Anyone above a certain age with an interest in motorsport will recognize Lancia Stratos as one of the most legendary sports and rally car names of all time. Well, now a bespoke sports car manufacturer from Italy called Manifattura Automobili Torino (MAT) is set to build a brand new Lancia Stratos that will be on display at this year's Geneva Motor Show next month.

This new model, which was first unveiled in 2010 in concept form, pays homage to the original Stratos, of which just 492 examples were produced between 1973 and 1978. The car will be produced in three different versions: a GT racer, a Safari version, and a third that MAT refers to as "a competent supercar for daily use." The Safari is more than likely going to be a rally-inspired model and a further throwback to the incredible motorsport heritage of the Stratos.

There are some pretty impressive people behind this reimagined Stratos as the car was commissioned by the rally enthusiast and billionaire chairman of vehicle parts supplier Brose, Michael Stoschek. And although the 1970s original was designed by Bertone, this one comes from the equally successful Pininfarina design studio.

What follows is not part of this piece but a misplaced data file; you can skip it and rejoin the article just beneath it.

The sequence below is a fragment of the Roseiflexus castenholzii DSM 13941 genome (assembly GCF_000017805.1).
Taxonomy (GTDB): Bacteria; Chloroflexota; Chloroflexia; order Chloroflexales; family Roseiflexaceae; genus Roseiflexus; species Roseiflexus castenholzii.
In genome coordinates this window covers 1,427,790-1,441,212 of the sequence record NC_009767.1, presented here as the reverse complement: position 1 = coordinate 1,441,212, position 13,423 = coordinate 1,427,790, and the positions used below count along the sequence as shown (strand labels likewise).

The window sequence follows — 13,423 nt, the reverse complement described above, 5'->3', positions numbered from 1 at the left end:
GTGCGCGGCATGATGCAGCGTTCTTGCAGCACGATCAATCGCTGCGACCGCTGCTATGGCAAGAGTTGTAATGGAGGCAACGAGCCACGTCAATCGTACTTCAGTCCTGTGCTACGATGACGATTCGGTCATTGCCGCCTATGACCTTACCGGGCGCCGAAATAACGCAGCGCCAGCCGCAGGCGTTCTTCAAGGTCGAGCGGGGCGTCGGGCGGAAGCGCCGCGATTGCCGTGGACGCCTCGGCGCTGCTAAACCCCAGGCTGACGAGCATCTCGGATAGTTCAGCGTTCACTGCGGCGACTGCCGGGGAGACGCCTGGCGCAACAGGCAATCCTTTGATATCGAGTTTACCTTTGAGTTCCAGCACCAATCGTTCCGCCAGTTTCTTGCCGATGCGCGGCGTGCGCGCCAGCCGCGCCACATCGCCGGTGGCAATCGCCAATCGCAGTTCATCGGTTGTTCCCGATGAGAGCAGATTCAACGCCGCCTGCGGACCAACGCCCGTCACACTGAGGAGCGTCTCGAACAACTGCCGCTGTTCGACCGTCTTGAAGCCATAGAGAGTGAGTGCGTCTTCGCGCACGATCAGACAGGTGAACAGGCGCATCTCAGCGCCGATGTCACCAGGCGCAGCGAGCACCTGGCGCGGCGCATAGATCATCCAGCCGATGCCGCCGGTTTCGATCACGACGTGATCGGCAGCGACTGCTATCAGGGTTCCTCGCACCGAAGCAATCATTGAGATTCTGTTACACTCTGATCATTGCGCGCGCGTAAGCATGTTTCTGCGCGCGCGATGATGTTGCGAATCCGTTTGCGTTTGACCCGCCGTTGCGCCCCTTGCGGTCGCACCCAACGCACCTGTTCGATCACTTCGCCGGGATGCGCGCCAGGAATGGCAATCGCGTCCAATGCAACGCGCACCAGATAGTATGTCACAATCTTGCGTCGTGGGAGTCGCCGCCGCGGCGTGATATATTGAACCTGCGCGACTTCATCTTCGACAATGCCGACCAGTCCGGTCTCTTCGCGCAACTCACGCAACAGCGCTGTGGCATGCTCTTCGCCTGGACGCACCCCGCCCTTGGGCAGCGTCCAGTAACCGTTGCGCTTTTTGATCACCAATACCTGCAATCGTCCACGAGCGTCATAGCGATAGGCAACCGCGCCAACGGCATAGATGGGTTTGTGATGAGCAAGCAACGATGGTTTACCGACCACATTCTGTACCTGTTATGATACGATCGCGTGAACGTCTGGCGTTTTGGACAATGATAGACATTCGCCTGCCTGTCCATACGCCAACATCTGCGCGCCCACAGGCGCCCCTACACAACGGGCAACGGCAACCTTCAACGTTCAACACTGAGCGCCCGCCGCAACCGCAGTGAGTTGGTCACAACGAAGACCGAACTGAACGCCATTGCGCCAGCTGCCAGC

Back in 2010, the original concept was based on a cut-down aluminum spaceframe structure derived from a Ferrari 430 Scuderia, and it also utilized the Ferrari's drivetrain. However, just a year later in 2011, Ferrari went as far as to block Pininfarina and "any other Ferrari-dependent suppliers" from producing the New Stratos, and that led to the car's designers having to look elsewhere for a car to base it on.

Nothing has been said yet about what engine will power the Stratos, but it has been revealed the engine in question develops 542 bhp, and images show a steering wheel with shift paddles that indicate an automatic gearbox. The 2010 concept had a Ferrari-sourced 4.3-liter V-8 that put out 532 bhp.

No price has been officially given for the new car, but to give an idea of what to expect, a price of somewhere in the region of £600,000 (US$827,700 or 676,000 euros at today's exchange rates) was being touted when the original concept was being publicized.